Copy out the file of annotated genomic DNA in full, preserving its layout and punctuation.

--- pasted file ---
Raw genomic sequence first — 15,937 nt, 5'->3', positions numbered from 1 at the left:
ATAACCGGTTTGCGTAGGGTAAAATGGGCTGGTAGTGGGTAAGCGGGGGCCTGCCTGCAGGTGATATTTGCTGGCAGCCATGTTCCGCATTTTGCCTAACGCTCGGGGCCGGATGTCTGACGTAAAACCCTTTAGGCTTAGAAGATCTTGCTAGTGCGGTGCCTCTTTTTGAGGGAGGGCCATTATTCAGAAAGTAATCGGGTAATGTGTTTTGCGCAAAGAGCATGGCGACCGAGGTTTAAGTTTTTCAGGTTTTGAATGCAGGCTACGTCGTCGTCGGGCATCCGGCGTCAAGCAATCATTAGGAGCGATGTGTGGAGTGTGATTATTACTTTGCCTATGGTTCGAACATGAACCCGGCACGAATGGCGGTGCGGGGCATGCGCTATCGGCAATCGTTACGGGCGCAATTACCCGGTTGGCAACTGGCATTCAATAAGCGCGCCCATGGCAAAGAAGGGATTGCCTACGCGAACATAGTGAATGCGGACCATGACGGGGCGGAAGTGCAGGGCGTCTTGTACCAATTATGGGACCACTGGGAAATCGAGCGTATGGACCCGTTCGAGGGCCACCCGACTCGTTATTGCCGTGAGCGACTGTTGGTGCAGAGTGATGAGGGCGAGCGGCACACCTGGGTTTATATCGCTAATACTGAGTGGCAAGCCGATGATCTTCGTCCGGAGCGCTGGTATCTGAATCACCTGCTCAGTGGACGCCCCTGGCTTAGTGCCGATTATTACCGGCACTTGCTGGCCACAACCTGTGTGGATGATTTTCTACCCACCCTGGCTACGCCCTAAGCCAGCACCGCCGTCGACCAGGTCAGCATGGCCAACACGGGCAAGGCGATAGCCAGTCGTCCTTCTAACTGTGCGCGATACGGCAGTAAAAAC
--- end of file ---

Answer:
Raw genomic sequence first — 15,937 nt, 5'->3', positions numbered from 1 at the left:
ATAACCGGTTTGCGTAGGGTAAAATGGGCTGGTAGTGGGTAAGCGGGGGCCTGCCTGCAGGTGATATTTGCTGGCAGCCATGTTCCGCATTTTGCCTAACGCTCGGGGCCGGATGTCTGACGTAAAACCCTTTAGGCTTAGAAGATCTTGCTAGTGCGGTGCCTCTTTTTGAGGGAGGGCCATTATTCAGAAAGTAATCGGGTAATGTGTTTTGCGCAAAGAGCATGGCGACCGAGGTTTAAGTTTTTCAGGTTTTGAATGCAGGCTACGTCGTCGTCGGGCATCCGGCGTCAAGCAATCATTAGGAGCGATGTGTGGAGTGTGATTATTACTTTGCCTATGGTTCGAACATGAACCCGGCACGAATGGCGGTGCGGGGCATGCGCTATCGGCAATCGTTACGGGCGCAATTACCCGGTTGGCAACTGGCATTCAATAAGCGCGCCCATGGCAAAGAAGGGATTGCCTACGCGAACATAGTGAATGCGGACCATGACGGGGCGGAAGTGCAGGGCGTCTTGTACCAATTATGGGACCACTGGGAAATCGAGCGTATGGACCCGTTCGAGGGCCACCCGACTCGTTATTGCCGTGAGCGACTGTTGGTGCAGAGTGATGAGGGCGAGCGGCACACCTGGGTTTATATCGCTAATACTGAGTGGCAAGCCGATGATCTTCGTCCGGAGCGCTGGTATCTGAATCACCTGCTCAGTGGACGCCCCTGGCTTAGTGCCGATTATTACCGGCACTTGCTGGCCACAACCTGTGTGGATGATTTTCTACCCACCCTGGCTACGCCCTAAGCCAGCACCGCCGTCGACCAGGTCAGCATGGCCAACACGGGCAAGGCGATAGCCAGTCGTCCTTCTAACTGTGCGCGATACGGCAGTAAAAAC